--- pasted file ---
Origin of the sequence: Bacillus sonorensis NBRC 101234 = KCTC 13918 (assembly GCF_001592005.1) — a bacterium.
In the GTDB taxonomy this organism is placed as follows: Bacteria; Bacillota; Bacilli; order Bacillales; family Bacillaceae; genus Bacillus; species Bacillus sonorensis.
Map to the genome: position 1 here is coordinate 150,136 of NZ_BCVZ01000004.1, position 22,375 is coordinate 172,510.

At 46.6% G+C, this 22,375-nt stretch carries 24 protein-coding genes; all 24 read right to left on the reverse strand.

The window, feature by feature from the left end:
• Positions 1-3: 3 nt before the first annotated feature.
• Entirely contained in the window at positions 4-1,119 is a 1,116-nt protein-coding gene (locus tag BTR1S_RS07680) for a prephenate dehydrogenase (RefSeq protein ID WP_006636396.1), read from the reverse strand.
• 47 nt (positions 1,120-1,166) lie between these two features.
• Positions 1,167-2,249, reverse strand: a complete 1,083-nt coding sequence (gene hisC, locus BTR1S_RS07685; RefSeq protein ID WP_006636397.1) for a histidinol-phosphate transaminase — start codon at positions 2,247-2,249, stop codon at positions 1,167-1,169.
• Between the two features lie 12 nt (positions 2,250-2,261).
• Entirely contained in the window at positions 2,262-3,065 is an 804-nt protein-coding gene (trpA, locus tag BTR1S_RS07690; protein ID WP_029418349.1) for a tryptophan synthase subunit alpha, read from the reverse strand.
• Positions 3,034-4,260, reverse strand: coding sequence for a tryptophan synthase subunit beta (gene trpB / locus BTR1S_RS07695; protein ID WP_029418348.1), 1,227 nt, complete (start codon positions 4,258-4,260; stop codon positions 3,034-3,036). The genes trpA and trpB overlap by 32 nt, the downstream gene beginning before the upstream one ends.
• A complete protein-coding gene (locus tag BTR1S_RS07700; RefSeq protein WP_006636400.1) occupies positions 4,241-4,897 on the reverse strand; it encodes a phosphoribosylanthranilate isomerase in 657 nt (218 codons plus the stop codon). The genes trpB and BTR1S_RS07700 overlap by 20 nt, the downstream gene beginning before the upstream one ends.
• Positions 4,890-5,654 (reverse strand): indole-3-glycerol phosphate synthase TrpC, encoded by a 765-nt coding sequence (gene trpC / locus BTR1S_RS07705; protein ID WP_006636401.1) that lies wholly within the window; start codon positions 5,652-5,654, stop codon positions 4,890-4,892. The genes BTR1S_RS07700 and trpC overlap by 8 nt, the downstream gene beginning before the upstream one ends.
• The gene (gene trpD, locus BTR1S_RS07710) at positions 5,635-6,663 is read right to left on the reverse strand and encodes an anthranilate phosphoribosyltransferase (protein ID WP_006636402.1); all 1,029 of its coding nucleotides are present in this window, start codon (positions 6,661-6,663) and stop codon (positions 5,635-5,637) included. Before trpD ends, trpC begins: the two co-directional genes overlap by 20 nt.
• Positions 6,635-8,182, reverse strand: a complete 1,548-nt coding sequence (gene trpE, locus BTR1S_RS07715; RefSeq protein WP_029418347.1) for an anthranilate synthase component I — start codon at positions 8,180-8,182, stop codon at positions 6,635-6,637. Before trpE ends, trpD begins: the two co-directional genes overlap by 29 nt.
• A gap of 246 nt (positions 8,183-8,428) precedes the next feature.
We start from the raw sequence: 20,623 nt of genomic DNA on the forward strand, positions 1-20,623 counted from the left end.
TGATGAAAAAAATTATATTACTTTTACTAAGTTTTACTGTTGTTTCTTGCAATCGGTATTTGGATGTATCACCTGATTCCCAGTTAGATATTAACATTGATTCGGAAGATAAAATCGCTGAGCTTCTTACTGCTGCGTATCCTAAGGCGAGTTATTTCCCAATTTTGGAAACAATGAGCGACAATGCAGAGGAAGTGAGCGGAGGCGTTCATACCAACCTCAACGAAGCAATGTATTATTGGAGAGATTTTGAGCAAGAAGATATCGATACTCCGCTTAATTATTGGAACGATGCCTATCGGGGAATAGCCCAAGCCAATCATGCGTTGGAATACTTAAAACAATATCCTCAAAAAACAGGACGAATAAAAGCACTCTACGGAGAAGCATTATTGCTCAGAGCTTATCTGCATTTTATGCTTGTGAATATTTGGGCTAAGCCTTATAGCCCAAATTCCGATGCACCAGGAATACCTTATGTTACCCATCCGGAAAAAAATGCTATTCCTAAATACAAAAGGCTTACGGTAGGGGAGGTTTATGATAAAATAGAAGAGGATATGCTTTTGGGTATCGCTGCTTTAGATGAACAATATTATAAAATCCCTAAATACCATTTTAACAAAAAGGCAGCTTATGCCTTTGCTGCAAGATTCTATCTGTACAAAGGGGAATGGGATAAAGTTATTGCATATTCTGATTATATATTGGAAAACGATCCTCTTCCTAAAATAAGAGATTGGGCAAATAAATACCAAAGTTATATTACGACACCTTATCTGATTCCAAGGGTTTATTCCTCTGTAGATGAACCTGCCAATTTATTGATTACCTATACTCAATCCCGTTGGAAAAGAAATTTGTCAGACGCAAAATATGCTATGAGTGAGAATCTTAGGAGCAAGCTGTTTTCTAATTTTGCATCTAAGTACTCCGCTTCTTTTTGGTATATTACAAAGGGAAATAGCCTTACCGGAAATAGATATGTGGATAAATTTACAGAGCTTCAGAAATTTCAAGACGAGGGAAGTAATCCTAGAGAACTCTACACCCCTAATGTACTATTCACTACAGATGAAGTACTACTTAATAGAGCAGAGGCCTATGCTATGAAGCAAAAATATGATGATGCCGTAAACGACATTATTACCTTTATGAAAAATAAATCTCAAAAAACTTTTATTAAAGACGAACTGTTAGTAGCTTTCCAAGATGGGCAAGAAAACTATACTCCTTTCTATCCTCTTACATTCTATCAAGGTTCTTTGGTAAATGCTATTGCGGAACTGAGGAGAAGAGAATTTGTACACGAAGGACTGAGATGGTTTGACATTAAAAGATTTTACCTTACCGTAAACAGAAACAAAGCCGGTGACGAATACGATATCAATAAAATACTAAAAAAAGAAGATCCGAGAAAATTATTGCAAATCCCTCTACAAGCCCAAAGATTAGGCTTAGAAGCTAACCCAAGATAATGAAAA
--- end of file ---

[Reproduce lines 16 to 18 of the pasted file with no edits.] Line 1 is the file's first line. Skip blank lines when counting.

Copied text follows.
• Positions 6,635-8,182, reverse strand: a complete 1,548-nt coding sequence (gene trpE, locus BTR1S_RS07715; RefSeq protein WP_029418347.1) for an anthranilate synthase component I — start codon at positions 8,180-8,182, stop codon at positions 6,635-6,637. Before trpE ends, trpD begins: the two co-directional genes overlap by 29 nt.
• A gap of 246 nt (positions 8,183-8,428) precedes the next feature.
We start from the raw sequence: 20,623 nt of genomic DNA on the forward strand, positions 1-20,623 counted from the left end.